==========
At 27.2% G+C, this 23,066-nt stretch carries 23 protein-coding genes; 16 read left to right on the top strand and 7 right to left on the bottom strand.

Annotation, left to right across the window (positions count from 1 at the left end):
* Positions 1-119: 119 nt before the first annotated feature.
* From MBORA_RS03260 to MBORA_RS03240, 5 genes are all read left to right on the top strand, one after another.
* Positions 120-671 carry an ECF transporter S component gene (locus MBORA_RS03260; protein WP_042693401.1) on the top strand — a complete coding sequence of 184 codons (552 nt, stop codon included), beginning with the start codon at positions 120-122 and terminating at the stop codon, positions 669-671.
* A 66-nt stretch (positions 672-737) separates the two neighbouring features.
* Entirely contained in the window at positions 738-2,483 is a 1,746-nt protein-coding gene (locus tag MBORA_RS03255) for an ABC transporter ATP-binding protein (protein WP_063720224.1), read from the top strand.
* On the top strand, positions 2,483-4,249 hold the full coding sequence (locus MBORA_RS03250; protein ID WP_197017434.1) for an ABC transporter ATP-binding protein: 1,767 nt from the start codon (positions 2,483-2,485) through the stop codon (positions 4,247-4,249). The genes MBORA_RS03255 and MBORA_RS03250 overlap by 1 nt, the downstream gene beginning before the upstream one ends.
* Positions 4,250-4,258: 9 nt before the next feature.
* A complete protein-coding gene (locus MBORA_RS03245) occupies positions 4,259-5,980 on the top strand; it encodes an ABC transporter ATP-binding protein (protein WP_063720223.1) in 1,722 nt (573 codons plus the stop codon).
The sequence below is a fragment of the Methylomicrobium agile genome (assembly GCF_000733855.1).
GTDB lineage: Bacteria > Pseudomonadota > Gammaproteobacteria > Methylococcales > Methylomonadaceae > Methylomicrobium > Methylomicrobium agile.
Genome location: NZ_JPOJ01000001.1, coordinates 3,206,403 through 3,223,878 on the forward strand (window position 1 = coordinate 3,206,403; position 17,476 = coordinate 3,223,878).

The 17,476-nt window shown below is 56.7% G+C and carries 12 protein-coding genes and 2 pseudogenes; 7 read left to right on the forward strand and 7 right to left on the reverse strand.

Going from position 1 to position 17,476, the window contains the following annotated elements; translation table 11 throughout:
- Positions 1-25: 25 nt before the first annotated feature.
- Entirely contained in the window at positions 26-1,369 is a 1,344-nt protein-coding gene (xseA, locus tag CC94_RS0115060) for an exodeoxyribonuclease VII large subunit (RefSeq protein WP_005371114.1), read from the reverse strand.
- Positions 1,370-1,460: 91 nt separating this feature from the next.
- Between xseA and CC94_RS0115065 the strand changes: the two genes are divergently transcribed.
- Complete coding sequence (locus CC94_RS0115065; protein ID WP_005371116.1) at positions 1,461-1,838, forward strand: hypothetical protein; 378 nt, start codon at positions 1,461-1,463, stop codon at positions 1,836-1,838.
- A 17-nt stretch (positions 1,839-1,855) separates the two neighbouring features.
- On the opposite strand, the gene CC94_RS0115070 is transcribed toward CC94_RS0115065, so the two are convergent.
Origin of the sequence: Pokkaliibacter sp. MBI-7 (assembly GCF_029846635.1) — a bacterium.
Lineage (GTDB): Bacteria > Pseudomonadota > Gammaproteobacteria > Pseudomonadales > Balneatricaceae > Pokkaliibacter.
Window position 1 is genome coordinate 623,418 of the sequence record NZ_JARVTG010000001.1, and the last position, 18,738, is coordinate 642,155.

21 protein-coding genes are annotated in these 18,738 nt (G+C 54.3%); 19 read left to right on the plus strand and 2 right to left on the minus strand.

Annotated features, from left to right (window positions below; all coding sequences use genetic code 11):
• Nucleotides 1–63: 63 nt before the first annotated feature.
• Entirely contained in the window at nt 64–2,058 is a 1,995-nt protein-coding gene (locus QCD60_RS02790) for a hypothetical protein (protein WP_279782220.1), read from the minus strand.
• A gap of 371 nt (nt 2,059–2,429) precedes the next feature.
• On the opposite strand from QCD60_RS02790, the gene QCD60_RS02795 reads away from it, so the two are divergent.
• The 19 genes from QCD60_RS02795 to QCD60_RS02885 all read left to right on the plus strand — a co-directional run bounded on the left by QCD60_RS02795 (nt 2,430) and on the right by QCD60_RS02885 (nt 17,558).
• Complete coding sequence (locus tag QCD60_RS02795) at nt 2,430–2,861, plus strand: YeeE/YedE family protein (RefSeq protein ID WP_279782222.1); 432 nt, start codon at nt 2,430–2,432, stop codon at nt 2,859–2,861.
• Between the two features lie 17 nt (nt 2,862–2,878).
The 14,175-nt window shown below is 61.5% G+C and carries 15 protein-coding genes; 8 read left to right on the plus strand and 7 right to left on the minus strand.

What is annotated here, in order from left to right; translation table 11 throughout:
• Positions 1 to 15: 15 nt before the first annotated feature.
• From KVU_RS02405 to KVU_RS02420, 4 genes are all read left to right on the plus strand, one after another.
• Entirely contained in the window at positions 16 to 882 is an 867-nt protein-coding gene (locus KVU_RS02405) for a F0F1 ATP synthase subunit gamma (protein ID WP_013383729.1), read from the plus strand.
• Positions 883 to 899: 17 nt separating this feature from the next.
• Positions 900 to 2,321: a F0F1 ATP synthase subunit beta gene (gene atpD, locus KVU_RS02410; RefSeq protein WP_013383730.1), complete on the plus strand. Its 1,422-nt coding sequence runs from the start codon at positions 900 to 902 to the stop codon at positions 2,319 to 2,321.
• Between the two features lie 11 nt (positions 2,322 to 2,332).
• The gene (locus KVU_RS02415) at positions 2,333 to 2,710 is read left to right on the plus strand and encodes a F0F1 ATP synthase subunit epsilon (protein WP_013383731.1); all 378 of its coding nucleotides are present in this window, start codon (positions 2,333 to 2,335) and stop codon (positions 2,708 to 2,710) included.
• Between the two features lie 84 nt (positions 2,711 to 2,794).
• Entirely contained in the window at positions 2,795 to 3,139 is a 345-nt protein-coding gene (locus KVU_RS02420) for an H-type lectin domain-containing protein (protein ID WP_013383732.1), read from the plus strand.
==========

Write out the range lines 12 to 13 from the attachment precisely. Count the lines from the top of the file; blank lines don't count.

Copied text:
GTDB lineage: Bacteria > Pseudomonadota > Gammaproteobacteria > Methylococcales > Methylomonadaceae > Methylomicrobium > Methylomicrobium agile.
Genome location: NZ_JPOJ01000001.1, coordinates 3,206,403 through 3,223,878 on the forward strand (window position 1 = coordinate 3,206,403; position 17,476 = coordinate 3,223,878).